EAST HARTFORD CT - NOVEMBER 27: Jordan Todman #23 of the Connecticut Huskies celebrates his touchdown with teammates Ryan Griffin #94 Kevin Friend #77 and Mathieu Olivier #66 in the fourth quarter against the Cincinnati Bearcats on November 27 2010 at Rentschler Field in East Hartford Connecticut. The Huskies defeated the Bearcats 38-17. (Photo by Elsa/Getty Images)
Fortune favors the bold. Anyone who knows anything about the way I like football to be played knows I enjoy risk taking. After all, I do ride with this guy on fourth downs as he coaches my alma mater.
Last season, one play that changed the course of the Big East standings occurred on a fourth down call. Playing the role of the bold one was Randy Edsall, formerly head coach of Connecticut and current Maryland head coach. His coaching adversary that day was the notoriously timid Dave Wannstedt of the Pittsburgh Panthers.
Nursing a 30-28 lead, and facing a 4th and 1 from his own 19 yard line with 2:50 left to play, Edsall decided to hand the ball off to überback Jordan Todman. Todman had run for 102 yards at halftime and would finish the game with 222 yards. He picked those yards up at a 6 yard per carry clip. So when the ball was handed off . . . Todman busted a four yard gain. The game wasn’t over at that moment but for all intents and purposes Pitt was defeated when Todman picked up the first down.
After the game, Edsall said "I looked into the eyes of the offensive line and in the eyes of [Todman] and I knew they would find a way to get the first down."
What else but confidence could have Edsall seen in his players’ eyes after the game they were having? Not only was Todman having a career day in terms of carries and yards, his offensive line got him the hole he needed on a previous fourth down in the game. In the first quarter, Connecticut trailed 7-0 when a 4th and 1 from the Pitt 46 occurred. Edsall rolled the dice. Todman got ten yards and a first down. One of quarterback Zach Frazer’s nine completions occurred on the next play. It was a 36 yard touchdown pass to Kashif Moore.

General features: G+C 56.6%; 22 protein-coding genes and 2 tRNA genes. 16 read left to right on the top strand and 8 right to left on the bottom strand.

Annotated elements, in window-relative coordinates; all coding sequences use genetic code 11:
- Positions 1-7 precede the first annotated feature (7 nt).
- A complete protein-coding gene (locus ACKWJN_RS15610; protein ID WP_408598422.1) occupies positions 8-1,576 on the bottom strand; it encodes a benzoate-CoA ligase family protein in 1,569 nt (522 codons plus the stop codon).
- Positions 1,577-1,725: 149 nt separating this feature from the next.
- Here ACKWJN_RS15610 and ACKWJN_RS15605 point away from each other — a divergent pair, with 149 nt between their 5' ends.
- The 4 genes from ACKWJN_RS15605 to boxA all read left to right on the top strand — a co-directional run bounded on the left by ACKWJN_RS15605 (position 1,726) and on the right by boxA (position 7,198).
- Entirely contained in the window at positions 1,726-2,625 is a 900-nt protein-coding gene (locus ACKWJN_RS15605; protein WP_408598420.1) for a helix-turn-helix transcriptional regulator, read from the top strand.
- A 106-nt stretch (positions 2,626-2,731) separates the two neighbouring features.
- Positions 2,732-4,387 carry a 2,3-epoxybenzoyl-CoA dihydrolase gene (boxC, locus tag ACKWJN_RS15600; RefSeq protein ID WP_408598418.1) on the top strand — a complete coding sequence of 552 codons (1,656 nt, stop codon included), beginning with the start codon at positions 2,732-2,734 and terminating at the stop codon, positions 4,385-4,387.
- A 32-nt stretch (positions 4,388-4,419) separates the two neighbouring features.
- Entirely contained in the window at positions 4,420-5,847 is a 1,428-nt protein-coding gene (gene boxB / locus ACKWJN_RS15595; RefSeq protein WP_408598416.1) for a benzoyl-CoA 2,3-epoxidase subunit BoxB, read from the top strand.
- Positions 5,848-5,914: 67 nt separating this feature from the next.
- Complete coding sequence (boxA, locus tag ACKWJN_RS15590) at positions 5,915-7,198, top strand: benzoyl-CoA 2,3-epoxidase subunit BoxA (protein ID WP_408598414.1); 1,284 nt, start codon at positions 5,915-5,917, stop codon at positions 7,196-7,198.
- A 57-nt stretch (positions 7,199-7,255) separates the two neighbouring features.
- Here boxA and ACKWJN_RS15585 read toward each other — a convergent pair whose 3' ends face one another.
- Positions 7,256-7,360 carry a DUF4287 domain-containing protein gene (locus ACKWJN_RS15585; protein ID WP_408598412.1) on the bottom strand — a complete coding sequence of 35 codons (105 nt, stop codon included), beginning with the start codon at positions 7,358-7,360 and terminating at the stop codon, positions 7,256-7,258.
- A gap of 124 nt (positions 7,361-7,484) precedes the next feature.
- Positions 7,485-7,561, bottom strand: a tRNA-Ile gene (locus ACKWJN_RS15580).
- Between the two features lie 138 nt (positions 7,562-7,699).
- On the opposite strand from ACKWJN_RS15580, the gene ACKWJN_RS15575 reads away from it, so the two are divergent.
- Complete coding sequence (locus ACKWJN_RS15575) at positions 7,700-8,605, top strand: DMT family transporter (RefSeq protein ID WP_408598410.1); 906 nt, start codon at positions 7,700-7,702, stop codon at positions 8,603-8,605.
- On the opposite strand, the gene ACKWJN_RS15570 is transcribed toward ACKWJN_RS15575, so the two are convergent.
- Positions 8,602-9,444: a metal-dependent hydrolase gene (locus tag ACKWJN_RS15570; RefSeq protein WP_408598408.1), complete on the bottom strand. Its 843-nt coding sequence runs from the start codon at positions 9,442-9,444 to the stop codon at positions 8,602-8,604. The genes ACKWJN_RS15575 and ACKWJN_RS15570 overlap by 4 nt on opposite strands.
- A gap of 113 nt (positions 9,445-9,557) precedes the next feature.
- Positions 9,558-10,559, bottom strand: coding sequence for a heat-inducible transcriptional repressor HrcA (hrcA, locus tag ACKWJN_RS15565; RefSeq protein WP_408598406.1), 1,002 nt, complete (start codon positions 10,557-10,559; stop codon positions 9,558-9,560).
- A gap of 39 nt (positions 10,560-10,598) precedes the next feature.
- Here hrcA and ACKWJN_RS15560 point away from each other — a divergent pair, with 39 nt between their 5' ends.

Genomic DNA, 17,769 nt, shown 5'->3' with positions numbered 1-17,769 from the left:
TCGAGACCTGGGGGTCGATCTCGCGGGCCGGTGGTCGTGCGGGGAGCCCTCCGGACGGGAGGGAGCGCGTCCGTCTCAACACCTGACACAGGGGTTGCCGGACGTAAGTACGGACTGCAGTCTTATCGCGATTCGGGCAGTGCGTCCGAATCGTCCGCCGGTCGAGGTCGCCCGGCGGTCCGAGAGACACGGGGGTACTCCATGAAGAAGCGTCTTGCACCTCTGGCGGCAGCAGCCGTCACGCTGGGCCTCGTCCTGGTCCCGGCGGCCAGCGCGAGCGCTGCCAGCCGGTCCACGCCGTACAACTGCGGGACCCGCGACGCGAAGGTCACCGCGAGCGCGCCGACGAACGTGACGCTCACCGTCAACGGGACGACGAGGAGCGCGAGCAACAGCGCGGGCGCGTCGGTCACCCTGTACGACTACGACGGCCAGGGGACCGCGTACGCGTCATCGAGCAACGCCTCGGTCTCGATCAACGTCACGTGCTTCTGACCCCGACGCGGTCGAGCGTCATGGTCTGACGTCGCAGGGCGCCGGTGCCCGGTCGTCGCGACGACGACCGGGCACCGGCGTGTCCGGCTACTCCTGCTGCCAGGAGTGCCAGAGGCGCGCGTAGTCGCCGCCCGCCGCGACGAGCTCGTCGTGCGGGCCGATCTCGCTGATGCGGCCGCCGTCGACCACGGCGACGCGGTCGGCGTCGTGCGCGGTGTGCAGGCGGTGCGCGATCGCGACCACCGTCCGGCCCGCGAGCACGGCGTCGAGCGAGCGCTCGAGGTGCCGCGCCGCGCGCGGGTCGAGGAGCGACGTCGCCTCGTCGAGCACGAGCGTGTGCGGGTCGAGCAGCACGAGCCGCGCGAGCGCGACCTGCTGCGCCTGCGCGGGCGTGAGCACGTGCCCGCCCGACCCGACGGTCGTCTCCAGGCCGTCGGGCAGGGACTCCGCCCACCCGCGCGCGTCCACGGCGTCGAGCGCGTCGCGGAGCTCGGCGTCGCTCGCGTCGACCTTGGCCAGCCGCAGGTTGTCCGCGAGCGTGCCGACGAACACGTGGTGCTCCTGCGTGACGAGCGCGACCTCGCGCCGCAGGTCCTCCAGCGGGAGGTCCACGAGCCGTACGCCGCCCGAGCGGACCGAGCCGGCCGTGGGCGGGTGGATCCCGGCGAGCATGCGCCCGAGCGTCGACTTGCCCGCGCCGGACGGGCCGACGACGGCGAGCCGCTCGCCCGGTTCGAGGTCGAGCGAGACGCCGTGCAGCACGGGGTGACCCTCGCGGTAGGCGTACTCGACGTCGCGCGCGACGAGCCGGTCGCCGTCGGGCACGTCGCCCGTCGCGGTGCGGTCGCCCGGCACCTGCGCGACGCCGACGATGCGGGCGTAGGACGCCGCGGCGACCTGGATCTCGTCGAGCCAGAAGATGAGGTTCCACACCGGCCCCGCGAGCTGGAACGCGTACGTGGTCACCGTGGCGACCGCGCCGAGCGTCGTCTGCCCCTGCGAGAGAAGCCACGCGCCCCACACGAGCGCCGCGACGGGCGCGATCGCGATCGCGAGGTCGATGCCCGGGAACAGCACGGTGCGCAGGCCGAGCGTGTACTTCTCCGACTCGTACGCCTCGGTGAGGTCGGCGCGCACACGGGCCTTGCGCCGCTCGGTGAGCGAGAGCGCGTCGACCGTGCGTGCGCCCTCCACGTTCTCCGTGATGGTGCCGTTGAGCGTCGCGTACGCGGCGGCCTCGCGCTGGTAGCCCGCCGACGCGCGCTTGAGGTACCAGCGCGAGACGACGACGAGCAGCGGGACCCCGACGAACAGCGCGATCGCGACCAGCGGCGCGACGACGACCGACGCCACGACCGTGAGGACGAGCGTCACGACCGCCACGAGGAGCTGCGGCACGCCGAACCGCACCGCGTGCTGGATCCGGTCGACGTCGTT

While Edsall’s trust in his guys paid off on that conversion from his own 19, I don’t want to paint the picture of him as foolhardy. On three occasions that I might have gone for it on fourth down, Edsall opted for the field goal unit. His reliable kicker Dave Teggart came through on all three field goals. In the week prior to the Pittsburgh game, Teggart hit all three of his field goals including the game-winner in overtime against West Virginia.
There is a fine line between a calculated risk and throwing caution to the wind. The bold know how to straddle that line. When Connecticut had driven to the Panthers’ 8 yard line early in the fourth quarter, Edsall had a choice on 4th and 5. He chose the 25 yard field goal over trying to pick up the first down and/or touchdown. The field goal gave the Connecticut a 23-21 lead. On the ensuing kickoff, Edsall’s big play Huskies struck again. Anthony Sherman punched the ball out of Ray Graham’s hands and Robbie Frey recovered. Two plays later, Frazer threw another one of his nine completions for the game. It was a 14 yard touchdown pass to Isiah Moore.
Starting with the overtime win against West Virginia, the Huskies finished the season on a five game winning streak which propelled them to win the Big East and appear in the Fiesta Bowl. During that five game span, Edsall was 7-7 on fourth downs. When he turned to his kicker in those games, Teggart was 14/15 with two game-winning field goals. Edsall was bold enough to trust his team’s strengths. Fortune was kind enough to hold up her end of the bargain.